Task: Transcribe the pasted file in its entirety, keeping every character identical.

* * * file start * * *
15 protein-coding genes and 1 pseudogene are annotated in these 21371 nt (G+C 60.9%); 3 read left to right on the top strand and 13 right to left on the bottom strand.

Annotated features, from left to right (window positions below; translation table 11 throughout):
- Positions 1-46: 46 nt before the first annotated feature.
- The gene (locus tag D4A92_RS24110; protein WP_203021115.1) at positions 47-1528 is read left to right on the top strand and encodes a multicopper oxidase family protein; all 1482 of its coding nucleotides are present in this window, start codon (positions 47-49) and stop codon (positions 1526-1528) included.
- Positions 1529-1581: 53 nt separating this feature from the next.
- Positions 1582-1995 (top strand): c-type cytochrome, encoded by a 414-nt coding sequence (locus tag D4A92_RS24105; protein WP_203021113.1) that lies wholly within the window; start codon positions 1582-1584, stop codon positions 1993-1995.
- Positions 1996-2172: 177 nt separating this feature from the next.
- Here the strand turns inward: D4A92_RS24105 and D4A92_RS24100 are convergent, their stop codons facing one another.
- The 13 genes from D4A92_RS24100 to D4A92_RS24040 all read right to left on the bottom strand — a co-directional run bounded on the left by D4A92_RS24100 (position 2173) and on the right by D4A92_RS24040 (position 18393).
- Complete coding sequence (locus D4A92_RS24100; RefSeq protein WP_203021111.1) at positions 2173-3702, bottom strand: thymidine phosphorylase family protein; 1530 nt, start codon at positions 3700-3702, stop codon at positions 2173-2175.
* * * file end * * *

15 protein-coding genes and 1 pseudogene are annotated in these 21371 nt (G+C 60.9%); 3 read left to right on the top strand and 13 right to left on the bottom strand.

Annotated features, from left to right (window positions below; translation table 11 throughout):
- Positions 1-46: 46 nt before the first annotated feature.
- The gene (locus tag D4A92_RS24110; protein WP_203021115.1) at positions 47-1528 is read left to right on the top strand and encodes a multicopper oxidase family protein; all 1482 of its coding nucleotides are present in this window, start codon (positions 47-49) and stop codon (positions 1526-1528) included.
- Positions 1529-1581: 53 nt separating this feature from the next.
- Positions 1582-1995 (top strand): c-type cytochrome, encoded by a 414-nt coding sequence (locus tag D4A92_RS24105; protein WP_203021113.1) that lies wholly within the window; start codon positions 1582-1584, stop codon positions 1993-1995.
- Positions 1996-2172: 177 nt separating this feature from the next.
- Here the strand turns inward: D4A92_RS24105 and D4A92_RS24100 are convergent, their stop codons facing one another.
- The 13 genes from D4A92_RS24100 to D4A92_RS24040 all read right to left on the bottom strand — a co-directional run bounded on the left by D4A92_RS24100 (position 2173) and on the right by D4A92_RS24040 (position 18393).
- Complete coding sequence (locus D4A92_RS24100; RefSeq protein WP_203021111.1) at positions 2173-3702, bottom strand: thymidine phosphorylase family protein; 1530 nt, start codon at positions 3700-3702, stop codon at positions 2173-2175.